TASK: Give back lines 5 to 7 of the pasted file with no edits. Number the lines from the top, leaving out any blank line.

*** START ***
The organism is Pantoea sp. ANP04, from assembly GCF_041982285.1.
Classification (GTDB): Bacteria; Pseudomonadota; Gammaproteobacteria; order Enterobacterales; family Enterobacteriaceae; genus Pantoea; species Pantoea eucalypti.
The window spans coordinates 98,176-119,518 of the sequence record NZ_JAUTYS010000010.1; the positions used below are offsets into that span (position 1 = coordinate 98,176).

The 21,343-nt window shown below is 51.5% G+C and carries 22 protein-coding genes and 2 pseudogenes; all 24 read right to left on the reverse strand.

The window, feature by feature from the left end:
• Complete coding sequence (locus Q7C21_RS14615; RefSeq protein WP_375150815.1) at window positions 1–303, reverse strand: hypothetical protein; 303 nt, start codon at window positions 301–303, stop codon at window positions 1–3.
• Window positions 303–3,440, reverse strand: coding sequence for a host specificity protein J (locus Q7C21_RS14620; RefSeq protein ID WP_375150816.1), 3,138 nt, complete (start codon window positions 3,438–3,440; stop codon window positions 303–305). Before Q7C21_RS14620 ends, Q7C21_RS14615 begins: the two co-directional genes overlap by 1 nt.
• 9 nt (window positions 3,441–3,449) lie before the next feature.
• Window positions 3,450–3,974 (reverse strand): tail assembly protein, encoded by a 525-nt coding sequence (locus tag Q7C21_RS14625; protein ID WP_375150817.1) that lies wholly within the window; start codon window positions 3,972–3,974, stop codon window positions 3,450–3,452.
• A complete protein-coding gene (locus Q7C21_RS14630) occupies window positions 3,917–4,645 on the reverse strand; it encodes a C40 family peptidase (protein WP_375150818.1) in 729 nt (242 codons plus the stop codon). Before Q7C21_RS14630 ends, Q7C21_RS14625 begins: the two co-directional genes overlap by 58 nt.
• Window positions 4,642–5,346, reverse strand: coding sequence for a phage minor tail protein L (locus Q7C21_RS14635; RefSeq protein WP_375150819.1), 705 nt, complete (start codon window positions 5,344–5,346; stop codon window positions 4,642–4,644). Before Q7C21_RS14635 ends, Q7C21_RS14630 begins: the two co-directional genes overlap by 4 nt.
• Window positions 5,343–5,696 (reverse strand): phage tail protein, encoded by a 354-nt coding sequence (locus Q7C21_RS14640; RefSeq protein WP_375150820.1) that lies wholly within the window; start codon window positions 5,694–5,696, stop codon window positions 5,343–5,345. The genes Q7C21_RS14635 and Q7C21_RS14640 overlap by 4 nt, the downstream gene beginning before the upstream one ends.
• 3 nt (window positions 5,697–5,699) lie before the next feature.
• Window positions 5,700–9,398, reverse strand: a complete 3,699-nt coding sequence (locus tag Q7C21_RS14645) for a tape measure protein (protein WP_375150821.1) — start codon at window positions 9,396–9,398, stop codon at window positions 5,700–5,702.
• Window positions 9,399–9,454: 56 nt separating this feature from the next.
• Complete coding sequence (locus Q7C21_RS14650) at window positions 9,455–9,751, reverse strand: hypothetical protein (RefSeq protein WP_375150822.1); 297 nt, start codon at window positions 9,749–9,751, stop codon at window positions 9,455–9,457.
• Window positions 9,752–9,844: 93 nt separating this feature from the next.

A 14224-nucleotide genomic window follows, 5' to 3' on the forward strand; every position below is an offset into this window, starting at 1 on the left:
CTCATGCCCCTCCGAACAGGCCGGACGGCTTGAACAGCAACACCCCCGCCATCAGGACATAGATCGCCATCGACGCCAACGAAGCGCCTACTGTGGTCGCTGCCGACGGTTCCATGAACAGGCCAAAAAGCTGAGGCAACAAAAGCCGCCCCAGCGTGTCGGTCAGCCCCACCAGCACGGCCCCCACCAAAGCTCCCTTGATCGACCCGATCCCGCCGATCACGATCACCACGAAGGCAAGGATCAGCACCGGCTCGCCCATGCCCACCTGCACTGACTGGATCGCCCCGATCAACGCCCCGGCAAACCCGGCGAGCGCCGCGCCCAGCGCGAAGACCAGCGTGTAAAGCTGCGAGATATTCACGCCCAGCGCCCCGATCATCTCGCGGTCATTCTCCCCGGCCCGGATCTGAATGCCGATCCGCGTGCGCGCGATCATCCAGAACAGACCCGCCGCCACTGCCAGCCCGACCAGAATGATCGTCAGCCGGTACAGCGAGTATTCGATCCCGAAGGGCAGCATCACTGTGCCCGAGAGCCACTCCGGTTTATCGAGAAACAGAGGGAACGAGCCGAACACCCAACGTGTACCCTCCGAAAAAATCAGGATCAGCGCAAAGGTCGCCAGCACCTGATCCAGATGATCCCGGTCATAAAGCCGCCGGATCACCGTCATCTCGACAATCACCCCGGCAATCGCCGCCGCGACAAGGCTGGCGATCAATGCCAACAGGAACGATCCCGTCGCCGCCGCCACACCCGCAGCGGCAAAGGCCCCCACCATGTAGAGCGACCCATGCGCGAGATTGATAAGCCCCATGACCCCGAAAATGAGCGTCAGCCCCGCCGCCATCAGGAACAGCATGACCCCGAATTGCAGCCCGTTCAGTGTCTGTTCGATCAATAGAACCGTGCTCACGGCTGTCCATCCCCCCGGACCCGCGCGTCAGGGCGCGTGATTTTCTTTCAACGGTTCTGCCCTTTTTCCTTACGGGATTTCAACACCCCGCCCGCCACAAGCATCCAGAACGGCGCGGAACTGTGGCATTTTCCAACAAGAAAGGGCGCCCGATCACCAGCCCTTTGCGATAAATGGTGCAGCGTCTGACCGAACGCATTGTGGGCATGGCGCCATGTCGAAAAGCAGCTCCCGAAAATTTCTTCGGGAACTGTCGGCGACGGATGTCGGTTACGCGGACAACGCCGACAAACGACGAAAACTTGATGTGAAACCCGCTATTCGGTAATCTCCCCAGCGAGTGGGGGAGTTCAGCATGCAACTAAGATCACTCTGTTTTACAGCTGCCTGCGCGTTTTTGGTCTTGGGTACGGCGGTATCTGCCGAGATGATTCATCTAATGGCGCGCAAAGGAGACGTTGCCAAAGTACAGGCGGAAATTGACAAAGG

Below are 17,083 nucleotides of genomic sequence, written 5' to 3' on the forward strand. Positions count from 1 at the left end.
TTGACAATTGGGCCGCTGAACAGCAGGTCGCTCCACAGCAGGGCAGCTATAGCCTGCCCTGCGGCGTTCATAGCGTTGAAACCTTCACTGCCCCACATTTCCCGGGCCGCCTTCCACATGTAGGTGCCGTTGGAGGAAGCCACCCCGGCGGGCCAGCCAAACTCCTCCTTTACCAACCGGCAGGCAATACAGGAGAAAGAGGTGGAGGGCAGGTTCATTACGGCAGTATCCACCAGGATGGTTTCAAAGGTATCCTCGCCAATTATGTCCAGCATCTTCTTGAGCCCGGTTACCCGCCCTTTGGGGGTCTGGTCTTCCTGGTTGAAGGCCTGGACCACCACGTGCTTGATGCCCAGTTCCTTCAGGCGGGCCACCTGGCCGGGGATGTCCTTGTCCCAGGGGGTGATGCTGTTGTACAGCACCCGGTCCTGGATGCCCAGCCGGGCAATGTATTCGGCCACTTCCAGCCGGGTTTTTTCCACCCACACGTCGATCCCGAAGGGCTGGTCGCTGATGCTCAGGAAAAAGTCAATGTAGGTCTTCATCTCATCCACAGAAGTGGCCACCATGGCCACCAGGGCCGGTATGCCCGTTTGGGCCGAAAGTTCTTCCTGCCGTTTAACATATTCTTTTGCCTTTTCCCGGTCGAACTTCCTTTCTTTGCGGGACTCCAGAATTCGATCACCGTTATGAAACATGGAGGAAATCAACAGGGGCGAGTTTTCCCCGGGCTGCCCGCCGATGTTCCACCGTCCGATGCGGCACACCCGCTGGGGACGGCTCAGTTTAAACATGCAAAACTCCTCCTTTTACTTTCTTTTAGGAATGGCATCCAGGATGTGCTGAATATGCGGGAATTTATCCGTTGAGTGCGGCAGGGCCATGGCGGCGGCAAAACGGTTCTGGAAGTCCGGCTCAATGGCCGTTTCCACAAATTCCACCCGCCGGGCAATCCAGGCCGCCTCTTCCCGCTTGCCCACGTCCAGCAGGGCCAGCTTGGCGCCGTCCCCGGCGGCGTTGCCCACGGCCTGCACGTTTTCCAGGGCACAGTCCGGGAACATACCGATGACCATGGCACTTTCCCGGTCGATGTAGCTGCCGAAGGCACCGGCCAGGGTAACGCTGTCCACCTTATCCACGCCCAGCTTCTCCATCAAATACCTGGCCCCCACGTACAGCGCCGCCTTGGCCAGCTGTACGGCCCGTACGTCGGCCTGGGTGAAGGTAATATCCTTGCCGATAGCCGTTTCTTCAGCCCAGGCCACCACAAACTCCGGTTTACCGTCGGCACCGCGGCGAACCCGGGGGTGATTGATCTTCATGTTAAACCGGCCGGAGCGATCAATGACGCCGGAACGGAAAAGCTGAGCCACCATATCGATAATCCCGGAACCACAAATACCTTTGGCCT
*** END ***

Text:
The window, feature by feature from the left end:
• Complete coding sequence (locus Q7C21_RS14615; RefSeq protein WP_375150815.1) at window positions 1–303, reverse strand: hypothetical protein; 303 nt, start codon at window positions 301–303, stop codon at window positions 1–3.
• Window positions 303–3,440, reverse strand: coding sequence for a host specificity protein J (locus Q7C21_RS14620; RefSeq protein ID WP_375150816.1), 3,138 nt, complete (start codon window positions 3,438–3,440; stop codon window positions 303–305). Before Q7C21_RS14620 ends, Q7C21_RS14615 begins: the two co-directional genes overlap by 1 nt.